Review History

All reviews of published articles are made public. This includes manuscript files, peer review comments, author rebuttals and revised materials. Note: This was optional for articles submitted before 13 February 2023.

Peer reviewers are encouraged (but not required) to provide their names to the authors when submitting their peer review. If they agree to provide their name, then their personal profile page will reflect a public acknowledgment that they performed a review (even if the article is rejected). If the article is accepted, then reviewers who provided their name will be associated with the article itself.

View examples of open peer review.


  • The initial submission of this article was received on January 5th, 2019 and was peer-reviewed by 2 reviewers and the Academic Editor.
  • The Academic Editor made their initial decision on April 1st, 2019.
  • The first revision was submitted on May 23rd, 2019 and was reviewed by 1 reviewer and the Academic Editor.
  • A further revision was submitted on August 9th, 2019 and was reviewed by the Academic Editor.
  • The article was Accepted by the Academic Editor on August 14th, 2019.

Version 0.3 (accepted)

· Aug 14, 2019 · Academic Editor


You carefully considered all reviewers' comments and the overall quality of the manuscript has, in my view, improved a lot.

Version 0.2

· Jun 21, 2019 · Academic Editor

Minor Revisions

Please, carefully follow the Reviewer’s remaining indications


Basic reporting

I think the authors have generally done a good job content-wise, and am generally happy with the content of the text. There are still some language problems that needs to be fixed, but this is hopefully a minor revision.

Experimental design

The authors have generally answered to my concerns. A remaining comment: on row 123 it is stated that other keywords were used. Please list which they were.

Validity of the findings

The authors have generally answered to my concerns.

Additional comments

As I stated initially, I think the authors have done a good job on addressing my concerns content-wise. What remains is to go over the language again. I am not good at proof reading, so I will not provide a complete list, but I will point to places where I have noticed problems:
On row 43 "Where the movement ..." is an incomplete sentence. My guess is that this is actually meant to be part of the previous sentence. If not, it is still unclear which type of hand gestures you are considering (my understanding is in-air hand gestures, not on-device gestures like gestures on a touch screen).
The sentence on row 44 "Which gives an example...." is unclear - what does the "which" point to. I would suggest re-phrasing this sentence (as well as the one before) to make the intent clearer.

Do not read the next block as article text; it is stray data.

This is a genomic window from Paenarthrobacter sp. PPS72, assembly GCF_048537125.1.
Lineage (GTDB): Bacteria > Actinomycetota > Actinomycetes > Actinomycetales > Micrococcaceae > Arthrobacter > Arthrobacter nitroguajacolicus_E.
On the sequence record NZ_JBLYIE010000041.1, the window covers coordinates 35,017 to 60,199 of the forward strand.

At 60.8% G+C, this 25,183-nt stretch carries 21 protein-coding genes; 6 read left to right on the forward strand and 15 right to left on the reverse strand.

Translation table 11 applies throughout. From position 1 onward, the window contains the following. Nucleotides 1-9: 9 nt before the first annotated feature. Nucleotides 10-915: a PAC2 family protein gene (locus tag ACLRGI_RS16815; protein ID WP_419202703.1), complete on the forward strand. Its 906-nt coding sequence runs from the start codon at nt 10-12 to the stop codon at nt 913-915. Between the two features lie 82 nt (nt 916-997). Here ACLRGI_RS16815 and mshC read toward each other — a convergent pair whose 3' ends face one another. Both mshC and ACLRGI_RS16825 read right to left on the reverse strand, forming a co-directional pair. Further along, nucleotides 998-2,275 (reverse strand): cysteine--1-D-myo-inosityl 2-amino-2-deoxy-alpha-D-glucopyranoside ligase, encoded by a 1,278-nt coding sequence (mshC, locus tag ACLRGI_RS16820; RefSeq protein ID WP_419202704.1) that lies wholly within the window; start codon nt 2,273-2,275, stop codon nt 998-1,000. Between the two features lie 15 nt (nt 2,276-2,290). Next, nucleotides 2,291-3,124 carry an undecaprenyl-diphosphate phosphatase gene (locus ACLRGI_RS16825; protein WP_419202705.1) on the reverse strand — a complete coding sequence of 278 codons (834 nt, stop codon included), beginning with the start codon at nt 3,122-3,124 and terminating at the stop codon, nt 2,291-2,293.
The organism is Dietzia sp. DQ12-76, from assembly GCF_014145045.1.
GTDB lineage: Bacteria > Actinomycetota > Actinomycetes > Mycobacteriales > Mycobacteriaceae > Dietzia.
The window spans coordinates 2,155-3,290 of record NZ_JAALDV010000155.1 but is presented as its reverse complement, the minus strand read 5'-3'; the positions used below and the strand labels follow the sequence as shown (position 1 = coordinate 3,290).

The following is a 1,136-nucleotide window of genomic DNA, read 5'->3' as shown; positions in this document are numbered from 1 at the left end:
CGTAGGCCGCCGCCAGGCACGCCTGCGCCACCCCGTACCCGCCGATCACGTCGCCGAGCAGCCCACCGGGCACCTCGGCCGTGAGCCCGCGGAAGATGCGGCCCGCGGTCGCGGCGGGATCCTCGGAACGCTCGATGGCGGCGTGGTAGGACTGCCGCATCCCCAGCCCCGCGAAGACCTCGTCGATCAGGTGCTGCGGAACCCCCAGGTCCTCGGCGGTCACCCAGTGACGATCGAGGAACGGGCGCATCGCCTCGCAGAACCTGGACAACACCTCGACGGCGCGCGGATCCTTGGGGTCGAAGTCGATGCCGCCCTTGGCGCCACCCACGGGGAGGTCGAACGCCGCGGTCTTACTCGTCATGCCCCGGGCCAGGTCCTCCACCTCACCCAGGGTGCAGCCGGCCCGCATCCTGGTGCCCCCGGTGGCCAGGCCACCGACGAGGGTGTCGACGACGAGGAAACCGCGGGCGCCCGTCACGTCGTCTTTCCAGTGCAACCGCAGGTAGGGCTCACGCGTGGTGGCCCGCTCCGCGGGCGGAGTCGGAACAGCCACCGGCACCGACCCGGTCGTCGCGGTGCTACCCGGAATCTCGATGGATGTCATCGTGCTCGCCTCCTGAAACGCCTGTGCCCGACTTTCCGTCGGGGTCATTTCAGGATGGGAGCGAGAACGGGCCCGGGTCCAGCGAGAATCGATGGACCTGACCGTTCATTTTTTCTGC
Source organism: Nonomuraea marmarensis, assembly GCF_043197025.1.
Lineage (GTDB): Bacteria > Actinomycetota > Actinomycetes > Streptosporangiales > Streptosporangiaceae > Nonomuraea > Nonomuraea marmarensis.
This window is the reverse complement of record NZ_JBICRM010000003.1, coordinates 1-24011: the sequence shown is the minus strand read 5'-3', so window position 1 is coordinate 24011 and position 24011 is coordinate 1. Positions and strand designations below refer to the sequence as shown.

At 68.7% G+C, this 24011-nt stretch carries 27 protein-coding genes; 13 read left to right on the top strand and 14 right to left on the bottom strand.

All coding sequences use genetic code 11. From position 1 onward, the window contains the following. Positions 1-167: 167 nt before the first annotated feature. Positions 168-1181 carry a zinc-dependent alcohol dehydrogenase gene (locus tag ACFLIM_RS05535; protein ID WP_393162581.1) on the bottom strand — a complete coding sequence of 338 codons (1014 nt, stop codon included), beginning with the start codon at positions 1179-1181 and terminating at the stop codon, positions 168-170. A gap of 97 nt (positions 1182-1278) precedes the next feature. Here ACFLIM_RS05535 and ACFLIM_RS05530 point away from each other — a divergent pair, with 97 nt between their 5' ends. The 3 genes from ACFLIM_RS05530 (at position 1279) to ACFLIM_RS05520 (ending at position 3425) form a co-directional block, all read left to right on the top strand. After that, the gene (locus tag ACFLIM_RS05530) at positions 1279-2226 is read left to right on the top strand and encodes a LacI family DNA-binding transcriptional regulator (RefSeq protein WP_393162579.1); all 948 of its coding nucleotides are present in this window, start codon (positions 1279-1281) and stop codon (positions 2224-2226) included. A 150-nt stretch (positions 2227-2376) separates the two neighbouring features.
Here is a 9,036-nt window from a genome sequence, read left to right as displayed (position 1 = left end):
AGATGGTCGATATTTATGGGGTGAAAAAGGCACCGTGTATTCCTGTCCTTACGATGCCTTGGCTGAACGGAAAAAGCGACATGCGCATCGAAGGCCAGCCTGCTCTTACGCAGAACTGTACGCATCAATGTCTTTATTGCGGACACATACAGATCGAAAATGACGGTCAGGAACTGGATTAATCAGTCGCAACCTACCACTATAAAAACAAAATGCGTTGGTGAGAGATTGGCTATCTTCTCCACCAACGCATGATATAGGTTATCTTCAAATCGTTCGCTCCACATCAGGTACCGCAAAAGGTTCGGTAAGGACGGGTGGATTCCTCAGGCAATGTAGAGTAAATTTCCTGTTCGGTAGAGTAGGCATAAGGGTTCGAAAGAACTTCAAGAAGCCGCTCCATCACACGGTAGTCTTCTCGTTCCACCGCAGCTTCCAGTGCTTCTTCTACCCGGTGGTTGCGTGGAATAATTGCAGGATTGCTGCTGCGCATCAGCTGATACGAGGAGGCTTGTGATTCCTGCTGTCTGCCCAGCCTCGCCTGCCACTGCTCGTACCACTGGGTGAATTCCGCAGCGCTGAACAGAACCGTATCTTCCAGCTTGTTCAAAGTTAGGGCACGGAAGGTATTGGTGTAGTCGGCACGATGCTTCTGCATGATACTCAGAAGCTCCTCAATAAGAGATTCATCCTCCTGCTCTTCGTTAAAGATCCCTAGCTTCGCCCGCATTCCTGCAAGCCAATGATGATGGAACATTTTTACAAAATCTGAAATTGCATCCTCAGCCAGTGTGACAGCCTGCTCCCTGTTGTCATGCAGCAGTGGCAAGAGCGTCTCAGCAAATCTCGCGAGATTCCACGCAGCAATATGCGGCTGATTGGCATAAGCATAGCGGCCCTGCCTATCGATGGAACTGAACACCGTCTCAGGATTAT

Row 63 "huge expand" - is this correct english?
Row 100 "intensity" of a study - what is this? I don't quite understand what you mean - please re-phrase
Row 126 the sentence about the duplicates is long - maybe split it to make it easier to read?
Row 136 is "unwell-organised" really good english? Maybe re-phrase (eg. poorly organised).

The text in 1.1 and 1.2 is quite technical, and not being an expert I find it harder to comment on.

In section 2 there is some phrasing which is dated - in the old days one would say deaf & dumb, because deaf persons might not speak (not seeing the point since they were unable to hear). I would suggest using persons with hearing or speech impairments (if this is what you mean). I also note that you say "sign language", but it appears what is actually meant is finger spelling? In a full sign language facial expressions play a part and you might use your hands on another part of your body - eg. touch your ear as to indicate earrings /show the shape of a breast on the chest to indicate "woman" (I am no expert on sign language, these are examples I have been told).

Section 3 again, is technical. The final two sections work for me, although the final sentence on row 762 could possibly be made less passive to make it flow better (something along the lines of "a common problem found in many of the studies was overfitting in the datasets").

Since this list is not complete, I would encourage the authors to make a general final round of language "polish".

Version 0.1 (original submission)

· Apr 1, 2019 · Academic Editor

Major Revisions

Please, carefully consider all the issues raised by the reviewers and revise your manuscript accordingly.

[# PeerJ Staff Note: Please ensure that all review comments are addressed in an appropriate rebuttal letter, and please ensure that any edits or clarifications mentioned in the rebuttal letter are also inserted into the revised manuscript (where appropriate). Direction on how to prepare a rebuttal letter can be found at: #]


Basic reporting

This is a review paper, which aims at providing an overview of current tools and techniques within the field of hand gesture recognition. The paper is generally well referenced, but the text is somewhat hard to read, and I would recommend additional editing with a focus on making the text more readable. The authors provide a nice overview figure of their method, but it might be helpful if some figures could be added that also visualise the outcomes of the work. My main concerns, content-wise, with this work lies in the initial sections - the introduction and the methodology (see experimental design).